The surviving Germans quickly surrendered. Upham then ran towards the house where the second machine-gun was firing. It had already hit one of his men in the stomach. Carrying a grenade, he lobbed that through the window and quickly secured the area.
Upham was always the first man to lead the line and take on the enemy. Eventually, they cleared the village of Pirgos house by house with Upham’s platoon taking heavy casualties.
Inevitably, further progress was impossible and the order was given to retreat. One company had become isolated and cut-off and Upham was sent back to warn them it was time to leave. Almost 600 yards of exposed enemy territory with pockets of Germans firing on anything that moved.
Upham killed two more German soldiers. Upon his arrival, he found that D Company had already retreated. It wasn’t in vain. Making his way back, he found several isolated men from B Company and brought them back to his battalion’s new position.
He then returned to the village saving wounded men left behind carrying them on improvised stretchers made from doors. Twice that morning he went back.
All this within 24 hours. He would also have time to be wounded in the left shoulder by shrapnel. Doggedly, he asked his platoon sergeant to cut the shrapnel from his shoulder so he could continue to fight. The man obliged with no more than his pocket knife. Upham had to be ordered forcibly to go seek further treatment by his captain.
Even with only one arm, Upham was still a force to be reckoned with. He killed two more Germans after crawling to a position where he could shoot his rifle. The citation described the scene:
“When his platoon was ordered to retire he sent it back under the platoon Sergeant and he went back to warn other troops that they were being cut off. When he came out himself he was fired on by two Germans. He fell and shammed dead, then crawled into a position and having the use of only one arm rested his rifle in the fork of a tree and as the Germans came forward he killed them both. The second to fall actually hit the muzzle of the rifle as he fell.”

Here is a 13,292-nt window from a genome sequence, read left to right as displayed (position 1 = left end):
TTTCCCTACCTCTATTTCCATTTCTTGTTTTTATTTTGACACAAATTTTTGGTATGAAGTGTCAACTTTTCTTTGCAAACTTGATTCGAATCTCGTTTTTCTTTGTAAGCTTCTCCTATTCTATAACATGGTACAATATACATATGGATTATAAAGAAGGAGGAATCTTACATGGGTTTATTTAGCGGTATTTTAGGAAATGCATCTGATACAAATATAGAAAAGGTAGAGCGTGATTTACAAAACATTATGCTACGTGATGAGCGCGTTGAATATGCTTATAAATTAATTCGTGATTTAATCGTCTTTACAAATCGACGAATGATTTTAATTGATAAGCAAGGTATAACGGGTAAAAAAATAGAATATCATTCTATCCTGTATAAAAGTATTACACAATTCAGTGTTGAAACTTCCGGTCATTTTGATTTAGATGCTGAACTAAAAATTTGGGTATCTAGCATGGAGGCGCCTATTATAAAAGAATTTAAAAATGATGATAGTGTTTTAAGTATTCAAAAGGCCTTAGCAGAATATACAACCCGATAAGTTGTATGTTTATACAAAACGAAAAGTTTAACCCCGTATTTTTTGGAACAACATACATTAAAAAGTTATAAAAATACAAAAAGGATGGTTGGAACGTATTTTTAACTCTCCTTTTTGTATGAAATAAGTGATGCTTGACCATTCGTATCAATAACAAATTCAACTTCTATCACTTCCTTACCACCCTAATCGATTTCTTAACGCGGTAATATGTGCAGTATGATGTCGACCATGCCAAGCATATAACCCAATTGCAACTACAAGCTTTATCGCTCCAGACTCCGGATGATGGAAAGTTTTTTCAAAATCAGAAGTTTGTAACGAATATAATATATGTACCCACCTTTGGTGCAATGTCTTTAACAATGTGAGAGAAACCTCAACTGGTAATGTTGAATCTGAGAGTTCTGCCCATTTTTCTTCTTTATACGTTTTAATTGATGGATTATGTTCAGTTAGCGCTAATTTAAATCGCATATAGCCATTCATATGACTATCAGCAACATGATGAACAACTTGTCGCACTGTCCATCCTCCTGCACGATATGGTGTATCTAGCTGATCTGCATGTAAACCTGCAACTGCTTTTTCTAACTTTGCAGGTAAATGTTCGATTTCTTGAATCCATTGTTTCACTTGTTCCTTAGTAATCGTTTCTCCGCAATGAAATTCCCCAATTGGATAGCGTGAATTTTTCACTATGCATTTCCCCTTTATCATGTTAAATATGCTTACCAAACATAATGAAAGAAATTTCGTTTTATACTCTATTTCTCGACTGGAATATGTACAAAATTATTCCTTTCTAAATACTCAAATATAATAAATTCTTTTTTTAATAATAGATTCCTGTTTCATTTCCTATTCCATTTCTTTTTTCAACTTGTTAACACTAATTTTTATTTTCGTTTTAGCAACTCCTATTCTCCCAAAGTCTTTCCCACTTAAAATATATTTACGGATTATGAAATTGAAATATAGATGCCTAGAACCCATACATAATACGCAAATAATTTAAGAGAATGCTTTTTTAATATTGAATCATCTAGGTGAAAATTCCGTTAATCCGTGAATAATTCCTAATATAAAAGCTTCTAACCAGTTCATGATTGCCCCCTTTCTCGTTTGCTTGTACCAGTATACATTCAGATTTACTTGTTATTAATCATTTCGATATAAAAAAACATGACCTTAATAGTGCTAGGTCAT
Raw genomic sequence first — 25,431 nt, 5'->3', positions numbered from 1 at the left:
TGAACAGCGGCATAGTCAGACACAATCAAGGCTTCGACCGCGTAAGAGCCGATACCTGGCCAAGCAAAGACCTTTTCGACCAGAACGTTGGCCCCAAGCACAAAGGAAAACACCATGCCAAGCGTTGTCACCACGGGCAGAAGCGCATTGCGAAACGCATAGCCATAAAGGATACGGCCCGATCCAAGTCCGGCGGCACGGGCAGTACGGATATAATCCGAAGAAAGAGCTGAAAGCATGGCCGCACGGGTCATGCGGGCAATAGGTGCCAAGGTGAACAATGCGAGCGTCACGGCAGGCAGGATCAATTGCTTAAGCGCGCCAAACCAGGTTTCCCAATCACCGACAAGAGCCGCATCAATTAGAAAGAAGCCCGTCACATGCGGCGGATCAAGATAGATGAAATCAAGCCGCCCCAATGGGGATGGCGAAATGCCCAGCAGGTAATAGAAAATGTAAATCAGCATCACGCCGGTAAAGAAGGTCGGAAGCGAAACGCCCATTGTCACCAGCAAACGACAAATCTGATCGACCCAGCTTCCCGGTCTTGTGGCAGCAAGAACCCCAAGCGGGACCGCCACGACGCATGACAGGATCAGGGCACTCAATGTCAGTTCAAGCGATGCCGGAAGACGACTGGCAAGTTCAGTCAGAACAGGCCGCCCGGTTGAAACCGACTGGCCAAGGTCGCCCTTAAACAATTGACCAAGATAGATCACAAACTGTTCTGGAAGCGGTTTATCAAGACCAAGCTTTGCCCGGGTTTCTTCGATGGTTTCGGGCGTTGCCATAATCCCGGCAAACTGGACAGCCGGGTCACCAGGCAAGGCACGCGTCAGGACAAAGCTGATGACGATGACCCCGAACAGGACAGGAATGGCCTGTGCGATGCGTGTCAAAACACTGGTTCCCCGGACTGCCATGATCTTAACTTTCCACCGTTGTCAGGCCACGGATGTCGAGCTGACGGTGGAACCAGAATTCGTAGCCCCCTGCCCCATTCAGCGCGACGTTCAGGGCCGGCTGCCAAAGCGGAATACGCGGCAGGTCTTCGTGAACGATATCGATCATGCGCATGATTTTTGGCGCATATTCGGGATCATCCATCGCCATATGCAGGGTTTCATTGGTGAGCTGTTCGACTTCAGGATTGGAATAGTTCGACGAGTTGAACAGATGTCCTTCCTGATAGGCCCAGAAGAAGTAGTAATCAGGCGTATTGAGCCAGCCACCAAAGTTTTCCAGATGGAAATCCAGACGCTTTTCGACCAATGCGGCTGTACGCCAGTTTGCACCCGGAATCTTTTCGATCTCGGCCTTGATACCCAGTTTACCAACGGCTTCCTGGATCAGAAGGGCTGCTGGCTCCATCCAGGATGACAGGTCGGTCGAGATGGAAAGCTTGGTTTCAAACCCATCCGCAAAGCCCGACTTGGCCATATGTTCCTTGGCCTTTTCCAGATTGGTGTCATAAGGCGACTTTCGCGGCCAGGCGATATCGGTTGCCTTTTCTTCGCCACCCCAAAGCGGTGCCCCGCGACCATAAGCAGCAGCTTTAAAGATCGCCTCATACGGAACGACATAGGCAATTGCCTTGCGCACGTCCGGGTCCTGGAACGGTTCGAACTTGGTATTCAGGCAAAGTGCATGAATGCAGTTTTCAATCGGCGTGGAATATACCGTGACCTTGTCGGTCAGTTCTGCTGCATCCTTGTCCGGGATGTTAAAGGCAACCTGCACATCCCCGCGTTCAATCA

Day six in Crete and Upham was wounded again. This time in the leg and the ankle. He ignored the injuries and continued fighting. The bullet remained lodged in his ankle for a fortnight until he finally squeezed it out in Egypt. After nine days of superb leadership, courage, and endurance, Upham was reduced to the state of a walking skeleton. The company was evacuated to Egypt.
This action in Crete was to be his first Victoria Cross citation. The citation summed it all up:
“During the whole of the operations he suffered from dysentery and was able to eat very little, in addition to being wounded and bruised.
He showed superb coolness, great skill and dash and complete disregard of danger. His conduct and leadership inspired his whole platoon to fight magnificently throughout, and in fact was an inspiration to the Battalion.” Source — London Gazette.